Pfister: The one place I’ve seen where rumors showed someone actually using it was the special-purpose Java machine Azul. 500 plus processors per rack, multiple racks, point-to-point connections with a very pretty diagram like a rosette. They got into a suit war with Sun. And some of the things they showed were obvious applications of transactional memory.
Pfister: Let’s talk about support for things like MIC. One question I had was that things like CUDA, which let you just annotate your code, well, do more than that. But I think CUDA was really a big part of the success of Nvidia.
Reinders: Oh, absolutely. Because how else are you going to get anything to go down your shader pipeline for a computation if you don’t give a model? And by lining up with one model, no matter the pros or cons, or how easy or hard it was, it gave a mechanism, actually a low-level mechanism, that turns out to be predictable because the low-level mechanism isn’t trying to do anything too fancy for you, it’s basically giving you full control. That’s a problem to get a lot of people to program that way, but when a programmer does program that way, they get what the hardware can give them. We don’t need a fancy compiler that gets it right half the time on top of that, right? Now everybody in the world would like a fancy compiler that always got it right, and when you can build that, then CUDA and that sort of thing just poof! Gone. I’m not sure that’s a tractable problem on a device that’s not more general than that type of pipeline.
So, the challenge I see with CUDA, and OpenCL, and even C++AMP is that they’re going down the road of saying look, there are going to be several classes of devices, and we need you the programmer to write a different version of your program for each class of device. Like in OpenCL, you can take a function and write a version for a CPU, for a GPU, a version for an accelerator. So in this terminology, OpenCL is proposing CPU is like a Xeon, GPU is like a Tesla, an accelerator something like MIC. We have a hard enough problem getting one version of an optimized program written. I think that’s a fatal flaw in this thing being widely adopted. I think we can bring those together.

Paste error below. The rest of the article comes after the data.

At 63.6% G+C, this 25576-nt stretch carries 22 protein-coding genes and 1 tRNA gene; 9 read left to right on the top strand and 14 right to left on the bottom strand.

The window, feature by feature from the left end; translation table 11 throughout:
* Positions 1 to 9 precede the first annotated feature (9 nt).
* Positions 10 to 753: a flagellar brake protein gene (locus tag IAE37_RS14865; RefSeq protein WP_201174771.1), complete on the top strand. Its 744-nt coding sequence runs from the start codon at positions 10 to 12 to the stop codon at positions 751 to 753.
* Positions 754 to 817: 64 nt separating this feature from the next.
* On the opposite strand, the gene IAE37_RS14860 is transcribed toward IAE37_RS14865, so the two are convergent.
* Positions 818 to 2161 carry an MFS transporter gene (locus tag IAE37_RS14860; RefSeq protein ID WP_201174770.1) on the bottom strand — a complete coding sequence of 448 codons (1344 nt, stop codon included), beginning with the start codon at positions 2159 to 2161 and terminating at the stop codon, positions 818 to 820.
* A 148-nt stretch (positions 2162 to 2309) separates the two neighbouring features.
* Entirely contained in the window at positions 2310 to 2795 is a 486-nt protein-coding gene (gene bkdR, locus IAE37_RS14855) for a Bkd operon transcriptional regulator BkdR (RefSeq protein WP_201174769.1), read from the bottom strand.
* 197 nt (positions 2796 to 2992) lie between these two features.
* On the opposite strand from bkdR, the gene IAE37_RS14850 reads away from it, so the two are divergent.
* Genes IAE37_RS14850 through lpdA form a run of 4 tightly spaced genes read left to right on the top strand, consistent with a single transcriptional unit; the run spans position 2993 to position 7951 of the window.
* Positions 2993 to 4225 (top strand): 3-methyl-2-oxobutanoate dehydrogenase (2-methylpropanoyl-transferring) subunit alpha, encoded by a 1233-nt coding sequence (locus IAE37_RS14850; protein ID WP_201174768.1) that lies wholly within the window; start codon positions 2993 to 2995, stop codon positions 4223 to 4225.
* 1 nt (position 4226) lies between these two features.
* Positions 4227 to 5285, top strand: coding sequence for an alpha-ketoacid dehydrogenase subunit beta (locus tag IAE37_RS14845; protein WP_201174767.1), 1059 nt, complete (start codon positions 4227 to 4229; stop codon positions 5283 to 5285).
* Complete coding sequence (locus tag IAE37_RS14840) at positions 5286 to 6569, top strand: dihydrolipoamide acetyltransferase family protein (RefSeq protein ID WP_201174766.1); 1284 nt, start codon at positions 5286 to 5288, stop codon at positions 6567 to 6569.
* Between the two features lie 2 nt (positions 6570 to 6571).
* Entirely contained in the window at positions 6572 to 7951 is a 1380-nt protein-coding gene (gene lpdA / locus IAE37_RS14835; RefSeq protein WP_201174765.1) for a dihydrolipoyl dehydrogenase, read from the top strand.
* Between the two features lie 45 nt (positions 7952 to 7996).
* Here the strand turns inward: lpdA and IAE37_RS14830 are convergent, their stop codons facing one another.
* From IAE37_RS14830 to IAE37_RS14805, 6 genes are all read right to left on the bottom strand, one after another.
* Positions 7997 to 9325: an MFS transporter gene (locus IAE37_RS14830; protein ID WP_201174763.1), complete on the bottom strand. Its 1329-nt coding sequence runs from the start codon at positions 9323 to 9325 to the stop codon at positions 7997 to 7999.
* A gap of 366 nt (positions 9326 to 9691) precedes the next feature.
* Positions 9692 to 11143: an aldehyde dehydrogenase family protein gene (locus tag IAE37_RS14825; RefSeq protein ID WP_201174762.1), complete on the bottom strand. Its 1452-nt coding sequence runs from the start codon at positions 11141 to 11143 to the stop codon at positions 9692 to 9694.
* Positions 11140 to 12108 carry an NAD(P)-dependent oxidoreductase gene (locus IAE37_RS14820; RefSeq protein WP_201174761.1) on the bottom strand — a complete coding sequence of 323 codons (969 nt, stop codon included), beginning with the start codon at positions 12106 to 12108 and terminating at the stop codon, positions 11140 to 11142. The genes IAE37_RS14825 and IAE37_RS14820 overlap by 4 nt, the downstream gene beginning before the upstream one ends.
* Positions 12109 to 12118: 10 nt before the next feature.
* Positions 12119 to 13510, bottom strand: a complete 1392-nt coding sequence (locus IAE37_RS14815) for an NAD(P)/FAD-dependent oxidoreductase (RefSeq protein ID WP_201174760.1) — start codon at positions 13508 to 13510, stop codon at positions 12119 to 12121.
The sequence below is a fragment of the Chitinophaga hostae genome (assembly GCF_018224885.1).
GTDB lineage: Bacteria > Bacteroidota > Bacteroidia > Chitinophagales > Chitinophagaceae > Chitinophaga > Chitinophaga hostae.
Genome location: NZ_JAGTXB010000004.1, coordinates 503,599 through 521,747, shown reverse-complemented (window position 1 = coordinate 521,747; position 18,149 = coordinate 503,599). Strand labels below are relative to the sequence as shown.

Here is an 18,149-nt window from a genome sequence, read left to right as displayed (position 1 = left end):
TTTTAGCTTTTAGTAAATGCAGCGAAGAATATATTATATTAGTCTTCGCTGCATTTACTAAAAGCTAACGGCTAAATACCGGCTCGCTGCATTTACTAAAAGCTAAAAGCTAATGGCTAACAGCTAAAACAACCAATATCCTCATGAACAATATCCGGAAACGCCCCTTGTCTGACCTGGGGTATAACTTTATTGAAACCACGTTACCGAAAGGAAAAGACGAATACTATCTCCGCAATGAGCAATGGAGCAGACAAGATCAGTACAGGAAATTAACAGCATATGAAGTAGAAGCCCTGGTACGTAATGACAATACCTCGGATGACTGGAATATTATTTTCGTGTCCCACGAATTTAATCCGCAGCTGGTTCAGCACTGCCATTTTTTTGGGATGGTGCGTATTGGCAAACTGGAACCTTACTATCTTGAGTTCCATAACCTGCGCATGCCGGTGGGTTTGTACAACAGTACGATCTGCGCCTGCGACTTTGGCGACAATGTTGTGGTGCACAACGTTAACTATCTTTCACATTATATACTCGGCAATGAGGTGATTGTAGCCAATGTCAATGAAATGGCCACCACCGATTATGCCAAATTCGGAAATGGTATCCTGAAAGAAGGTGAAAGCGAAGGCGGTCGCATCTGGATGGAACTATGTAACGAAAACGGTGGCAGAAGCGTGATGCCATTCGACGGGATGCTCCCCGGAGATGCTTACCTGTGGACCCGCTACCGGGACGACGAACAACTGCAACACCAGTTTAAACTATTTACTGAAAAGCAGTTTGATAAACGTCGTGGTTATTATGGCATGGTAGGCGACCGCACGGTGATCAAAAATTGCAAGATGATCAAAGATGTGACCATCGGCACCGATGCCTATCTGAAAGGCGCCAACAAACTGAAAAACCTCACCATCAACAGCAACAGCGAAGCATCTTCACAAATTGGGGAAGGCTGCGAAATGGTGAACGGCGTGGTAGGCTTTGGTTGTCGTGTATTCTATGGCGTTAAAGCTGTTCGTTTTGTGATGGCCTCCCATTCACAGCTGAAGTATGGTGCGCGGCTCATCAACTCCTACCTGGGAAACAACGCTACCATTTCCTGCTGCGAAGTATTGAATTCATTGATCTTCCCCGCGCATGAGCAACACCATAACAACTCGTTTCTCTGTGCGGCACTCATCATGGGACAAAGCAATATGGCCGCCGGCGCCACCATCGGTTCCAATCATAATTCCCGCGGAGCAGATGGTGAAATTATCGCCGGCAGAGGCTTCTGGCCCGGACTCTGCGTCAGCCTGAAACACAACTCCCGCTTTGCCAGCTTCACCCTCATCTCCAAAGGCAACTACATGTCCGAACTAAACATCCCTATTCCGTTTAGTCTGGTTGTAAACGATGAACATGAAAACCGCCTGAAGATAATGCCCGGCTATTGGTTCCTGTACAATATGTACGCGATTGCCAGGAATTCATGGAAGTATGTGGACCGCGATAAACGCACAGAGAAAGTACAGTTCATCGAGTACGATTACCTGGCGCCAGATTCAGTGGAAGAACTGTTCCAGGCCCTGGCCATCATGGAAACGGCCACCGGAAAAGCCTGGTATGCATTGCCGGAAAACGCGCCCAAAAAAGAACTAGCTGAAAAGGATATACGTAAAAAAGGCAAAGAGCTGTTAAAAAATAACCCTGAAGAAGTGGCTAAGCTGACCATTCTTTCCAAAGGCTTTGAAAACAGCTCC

What you really are trying to say is that part of your program is going to be restrictive enough that it can be vectorized, done in parallel. I think there are alternatives to this that will catch on and mitigate the need to write much code in OpenCL and in CUDA. The other flaw with those techniques is that in a world where you have a GPU and a CPU, the GPU’s got a job to do on the user interface, and so far we’ve not described what happens when applications mysteriously try to send some to the GPU, some to the CPU. If you get too many apps pounding on the GPU, the user experience dies. [OK, mea culpa for not interrupting and mentioning Tianhe-1A.] AMD has proposed in their future architectures that they’re going to produce a meta-language that OpenCL targets, and then the hardware can target some to the GPU, and some to the CPU. So I understand the problem, and I don’t know if that solution’s the right one, but it highlights that the problem’s understood if you write too much OpenCL code. I’m personally more of a believer that we find higher-level programming interfaces like Cilk plusses, array notations, add array notations to C that explicitly tells you vectorize and the compiler can figure out whether that’s SSC, is it AVX, is it the 512-bit wide stuff on MIC, a GPU pipeline, whatever is on the hardware. But don’t pollute the programming language by telling the programmer to write three versions of your code. The good news is, though, if you do use OpenCL or CUDA to do that, you have extreme control of the hardware and will get the best hardware results you can, and we learn from that. I just think the learnings are going to drive us to more abstract programming models. That’s why I’m a big believer in the Cilk plus stuff that we’re doing.
Pfister: But how many users of HPC systems are interested in squeezing that last drop of performance out?